By Rob Mattern, President
Published in Legal Management Magazine
As firms analyze the viability of returning to the office, they need to take some permanent steps regarding their back- and middle-office services. The steps outlined below should reduce current costs 25% to 30% and, if done correctly, provide the flexibility needed to move forward.
The key word to keep in mind is flexibility, not only over services but also costs —
all without losing the superior customer service that end users need and are accustomed to. It is all possible if it is done correctly.
1. RIGHTSIZE YOUR BACK- AND MIDDLE-OFFICE SERVICES
It is gratifying to see how many firms maintained full headcount in their back-office services regardless of whether they were outsourced or in-house. It may be time to review operations and make appropriate adjustments. The volumes are not there and won’t be there anytime soon.
Unfortunately/fortunately there is an abundance of talent out there to fill these positions when the need comes back. Another option is to redeploy this staff into an area that should get more focus now, such as digitization of records.
2. RIGHTSIZE OR RENEGOTIATE YOUR CONTRACTS
Some contracts are dependent on service volume and will adjust accordingly —
in other words, if you don’t use it, you are not getting billed. Examples of these contracts are office supplies or overnight shipping. If your volume has stayed steady, it is an excellent time to look at your contract. Service providers are anxious to procure and secure business.
Other contracts, such as off-site records storage, are not volume-dependent — you are paying for those stored cubic feet regardless of the services. It’s an excellent time to negotiate. If you don’t have the resources in-house due to internal cutbacks, hire an outside consultant.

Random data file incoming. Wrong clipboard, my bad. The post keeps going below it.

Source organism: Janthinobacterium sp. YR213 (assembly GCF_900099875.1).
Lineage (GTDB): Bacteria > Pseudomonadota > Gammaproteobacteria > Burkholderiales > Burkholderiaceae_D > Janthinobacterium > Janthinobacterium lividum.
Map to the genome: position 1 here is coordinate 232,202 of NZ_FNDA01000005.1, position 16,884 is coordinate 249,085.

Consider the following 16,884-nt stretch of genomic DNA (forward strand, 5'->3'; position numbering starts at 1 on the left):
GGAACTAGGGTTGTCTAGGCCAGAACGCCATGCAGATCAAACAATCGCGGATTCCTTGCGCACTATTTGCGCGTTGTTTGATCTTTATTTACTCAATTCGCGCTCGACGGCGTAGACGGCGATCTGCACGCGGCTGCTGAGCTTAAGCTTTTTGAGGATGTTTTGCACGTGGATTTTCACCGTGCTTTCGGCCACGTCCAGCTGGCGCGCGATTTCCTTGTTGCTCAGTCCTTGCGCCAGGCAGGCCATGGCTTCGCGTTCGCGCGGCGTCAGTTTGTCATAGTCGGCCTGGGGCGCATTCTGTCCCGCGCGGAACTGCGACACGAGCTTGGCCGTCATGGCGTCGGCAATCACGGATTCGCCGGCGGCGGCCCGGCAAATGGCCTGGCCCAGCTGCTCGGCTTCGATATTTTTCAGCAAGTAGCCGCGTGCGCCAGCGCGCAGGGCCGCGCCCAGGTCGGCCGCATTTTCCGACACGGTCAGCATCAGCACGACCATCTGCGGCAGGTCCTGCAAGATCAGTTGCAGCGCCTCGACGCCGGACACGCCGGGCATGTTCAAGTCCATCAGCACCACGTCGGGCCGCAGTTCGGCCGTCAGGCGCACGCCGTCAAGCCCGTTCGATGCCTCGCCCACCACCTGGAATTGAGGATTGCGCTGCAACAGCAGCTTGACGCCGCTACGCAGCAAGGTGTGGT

3. UTILIZE CONSULTANTS TO GET THINGS DONE
As firms cut back on support and professional staff, the most successful will be the ones that leverage the talent of outside consultants to come in and complete projects that deliver results. You may need an information governance policy or retention schedule that will allow you to decrease off-site storage and reduce costs, or an outsourcing request for proposal that will help you trim back-office expense. Think like your clients think when they hire your firm — hire experts to get the job done well.
4. TAKE A HARD LOOK AT IN-HOUSE SERVICES THAT ARE NOT CURRENTLY OUTSOURCED
Now can be a great time to look at outsourcing services that are currently completed in house. Outsourcing, if done right, can be an excellent tool to increase flexibility over the services being performed and the associated costs. It allows you access to talent you may not have had before and should provide an industrywide perspective. The status of current in-house employees must be addressed, and it is critical to build flexibility into these contracts.
Many outsourcing providers will try to include nonsolicitation or severance clauses into the agreements that hinder your ability to manage the costs. Be sure to have contractual terms that allow 100% flexibility over the status of the personnel.
5. OUTPUT (MFDS AND PRINTERS)
Chances are you entered the pandemic overequipped, and now your firm is way overequipped. Look at reducing units, speed and capacity to match your projected reduced volume. This is another area you should build flexibility into — so if volumes change in the future, units can be upgraded, rightsized or deleted as you see fit.
6. MAXIMIZE SERVICES FOR THE WFH SEGMENT OF YOUR POPULATION
Work from home (WFH) is here to stay. Make sure you have plans in place to provide maintenance on firm-provided equipment, supplies and access to overnight services.
7. ACCELERATE THE DIGITIZATION OF RECORDS
If there is one area where it makes sense to spend money, it is in digitizing current records. It does not mean going into your off-site records storage vendors and permanently withdrawing boxes to scan. Instead, consider the records that are not active but still on-site. You will need processes — an information governance policy and associated retention schedules — in place to support this initiative, but if you are looking to retain or redeploy personnel, this is the area to do it.
The successful law firm will be the one that adapts to their current environment in a way that allows for the flexibility the future will demand. Setting up your contracts correctly, utilizing expertise where needed and making the tough decisions when required will position your firm well.